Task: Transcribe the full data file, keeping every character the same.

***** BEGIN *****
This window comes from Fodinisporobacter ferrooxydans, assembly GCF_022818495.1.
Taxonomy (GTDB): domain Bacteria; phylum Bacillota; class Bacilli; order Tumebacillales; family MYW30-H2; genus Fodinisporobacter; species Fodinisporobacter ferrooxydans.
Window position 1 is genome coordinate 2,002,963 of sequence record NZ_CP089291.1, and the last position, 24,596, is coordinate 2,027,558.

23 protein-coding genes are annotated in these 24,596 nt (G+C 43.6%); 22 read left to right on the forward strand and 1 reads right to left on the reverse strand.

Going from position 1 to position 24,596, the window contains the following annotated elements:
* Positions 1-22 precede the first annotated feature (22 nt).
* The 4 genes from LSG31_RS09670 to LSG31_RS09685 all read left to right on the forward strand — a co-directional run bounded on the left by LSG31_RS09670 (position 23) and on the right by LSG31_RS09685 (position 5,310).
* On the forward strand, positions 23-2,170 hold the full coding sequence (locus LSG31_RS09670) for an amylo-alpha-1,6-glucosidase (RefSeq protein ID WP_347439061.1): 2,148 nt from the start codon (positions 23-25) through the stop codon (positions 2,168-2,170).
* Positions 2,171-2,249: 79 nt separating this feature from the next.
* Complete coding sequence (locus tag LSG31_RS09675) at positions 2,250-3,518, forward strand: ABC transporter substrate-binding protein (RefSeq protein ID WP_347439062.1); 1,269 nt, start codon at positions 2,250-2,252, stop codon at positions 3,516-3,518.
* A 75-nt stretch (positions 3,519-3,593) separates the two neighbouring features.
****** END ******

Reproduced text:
This window comes from Fodinisporobacter ferrooxydans, assembly GCF_022818495.1.
Taxonomy (GTDB): domain Bacteria; phylum Bacillota; class Bacilli; order Tumebacillales; family MYW30-H2; genus Fodinisporobacter; species Fodinisporobacter ferrooxydans.
Window position 1 is genome coordinate 2,002,963 of sequence record NZ_CP089291.1, and the last position, 24,596, is coordinate 2,027,558.

23 protein-coding genes are annotated in these 24,596 nt (G+C 43.6%); 22 read left to right on the forward strand and 1 reads right to left on the reverse strand.

Going from position 1 to position 24,596, the window contains the following annotated elements:
* Positions 1-22 precede the first annotated feature (22 nt).
* The 4 genes from LSG31_RS09670 to LSG31_RS09685 all read left to right on the forward strand — a co-directional run bounded on the left by LSG31_RS09670 (position 23) and on the right by LSG31_RS09685 (position 5,310).
* On the forward strand, positions 23-2,170 hold the full coding sequence (locus LSG31_RS09670) for an amylo-alpha-1,6-glucosidase (RefSeq protein ID WP_347439061.1): 2,148 nt from the start codon (positions 23-25) through the stop codon (positions 2,168-2,170).
* Positions 2,171-2,249: 79 nt separating this feature from the next.
* Complete coding sequence (locus tag LSG31_RS09675) at positions 2,250-3,518, forward strand: ABC transporter substrate-binding protein (RefSeq protein ID WP_347439062.1); 1,269 nt, start codon at positions 2,250-2,252, stop codon at positions 3,516-3,518.
* A 75-nt stretch (positions 3,519-3,593) separates the two neighbouring features.